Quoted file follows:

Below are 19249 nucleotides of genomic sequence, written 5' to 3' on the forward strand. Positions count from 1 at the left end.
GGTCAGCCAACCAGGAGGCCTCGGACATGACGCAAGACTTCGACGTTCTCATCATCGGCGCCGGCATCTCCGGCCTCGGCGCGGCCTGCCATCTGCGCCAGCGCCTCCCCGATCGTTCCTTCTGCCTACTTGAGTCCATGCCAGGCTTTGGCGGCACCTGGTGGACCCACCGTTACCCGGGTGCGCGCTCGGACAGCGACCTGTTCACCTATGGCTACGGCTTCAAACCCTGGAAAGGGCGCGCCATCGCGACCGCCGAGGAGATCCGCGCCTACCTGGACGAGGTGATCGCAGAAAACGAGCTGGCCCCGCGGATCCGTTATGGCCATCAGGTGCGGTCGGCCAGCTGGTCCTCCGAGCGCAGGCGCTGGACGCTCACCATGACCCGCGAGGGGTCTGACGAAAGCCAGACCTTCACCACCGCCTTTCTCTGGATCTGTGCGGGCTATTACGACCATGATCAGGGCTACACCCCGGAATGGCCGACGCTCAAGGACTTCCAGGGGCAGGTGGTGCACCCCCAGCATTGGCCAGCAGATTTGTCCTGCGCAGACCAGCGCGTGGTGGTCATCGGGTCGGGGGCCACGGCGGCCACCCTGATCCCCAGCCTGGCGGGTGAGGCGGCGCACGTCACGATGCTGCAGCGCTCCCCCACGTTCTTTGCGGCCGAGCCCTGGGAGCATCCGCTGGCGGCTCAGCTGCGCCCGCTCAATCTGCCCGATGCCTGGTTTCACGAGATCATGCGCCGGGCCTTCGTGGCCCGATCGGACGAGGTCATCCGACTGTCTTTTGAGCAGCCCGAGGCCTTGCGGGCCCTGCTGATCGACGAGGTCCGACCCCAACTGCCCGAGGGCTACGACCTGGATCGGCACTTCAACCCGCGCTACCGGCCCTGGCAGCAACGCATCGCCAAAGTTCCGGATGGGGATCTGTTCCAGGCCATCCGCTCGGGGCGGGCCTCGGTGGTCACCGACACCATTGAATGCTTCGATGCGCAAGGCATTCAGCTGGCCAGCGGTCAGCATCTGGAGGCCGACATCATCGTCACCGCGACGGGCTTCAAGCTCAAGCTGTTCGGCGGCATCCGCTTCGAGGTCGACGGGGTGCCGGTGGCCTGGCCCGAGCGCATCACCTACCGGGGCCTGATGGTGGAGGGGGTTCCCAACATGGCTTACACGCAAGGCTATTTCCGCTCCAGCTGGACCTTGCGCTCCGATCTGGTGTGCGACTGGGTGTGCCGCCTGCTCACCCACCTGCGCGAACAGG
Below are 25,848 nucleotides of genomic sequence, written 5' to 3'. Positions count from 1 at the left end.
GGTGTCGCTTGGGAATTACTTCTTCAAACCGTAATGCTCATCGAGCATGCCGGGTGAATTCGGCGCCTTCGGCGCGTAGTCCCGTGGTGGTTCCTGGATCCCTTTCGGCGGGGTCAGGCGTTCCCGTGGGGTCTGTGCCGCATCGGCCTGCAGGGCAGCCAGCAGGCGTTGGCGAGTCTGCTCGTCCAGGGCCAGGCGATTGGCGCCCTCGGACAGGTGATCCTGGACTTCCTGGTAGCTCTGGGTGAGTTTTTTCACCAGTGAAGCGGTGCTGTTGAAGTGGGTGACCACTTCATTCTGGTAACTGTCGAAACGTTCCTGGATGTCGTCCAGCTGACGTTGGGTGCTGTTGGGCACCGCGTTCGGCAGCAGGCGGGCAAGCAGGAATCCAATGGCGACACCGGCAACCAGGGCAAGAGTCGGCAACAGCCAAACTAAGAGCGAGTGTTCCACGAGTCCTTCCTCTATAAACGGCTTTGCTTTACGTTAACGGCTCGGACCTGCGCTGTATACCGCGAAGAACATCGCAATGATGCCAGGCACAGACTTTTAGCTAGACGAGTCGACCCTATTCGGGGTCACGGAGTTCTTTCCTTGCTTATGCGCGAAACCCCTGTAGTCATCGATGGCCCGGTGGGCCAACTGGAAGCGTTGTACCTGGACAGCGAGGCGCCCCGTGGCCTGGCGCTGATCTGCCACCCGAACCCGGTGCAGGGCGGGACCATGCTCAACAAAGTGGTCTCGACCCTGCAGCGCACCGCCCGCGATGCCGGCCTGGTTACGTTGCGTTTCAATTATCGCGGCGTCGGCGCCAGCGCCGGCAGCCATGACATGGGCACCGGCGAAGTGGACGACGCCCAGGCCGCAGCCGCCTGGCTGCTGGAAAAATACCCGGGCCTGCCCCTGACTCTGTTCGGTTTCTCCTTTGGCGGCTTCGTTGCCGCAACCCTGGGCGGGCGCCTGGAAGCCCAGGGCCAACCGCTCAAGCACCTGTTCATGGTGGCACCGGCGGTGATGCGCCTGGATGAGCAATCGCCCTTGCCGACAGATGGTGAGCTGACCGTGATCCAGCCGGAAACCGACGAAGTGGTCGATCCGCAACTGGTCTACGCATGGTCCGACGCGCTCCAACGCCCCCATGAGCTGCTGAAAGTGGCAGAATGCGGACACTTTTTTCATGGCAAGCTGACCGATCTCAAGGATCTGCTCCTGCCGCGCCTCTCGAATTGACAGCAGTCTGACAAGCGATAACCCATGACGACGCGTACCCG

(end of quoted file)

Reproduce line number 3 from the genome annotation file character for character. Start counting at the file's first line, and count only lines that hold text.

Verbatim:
Below are 25,848 nucleotides of genomic sequence, written 5' to 3'. Positions count from 1 at the left end.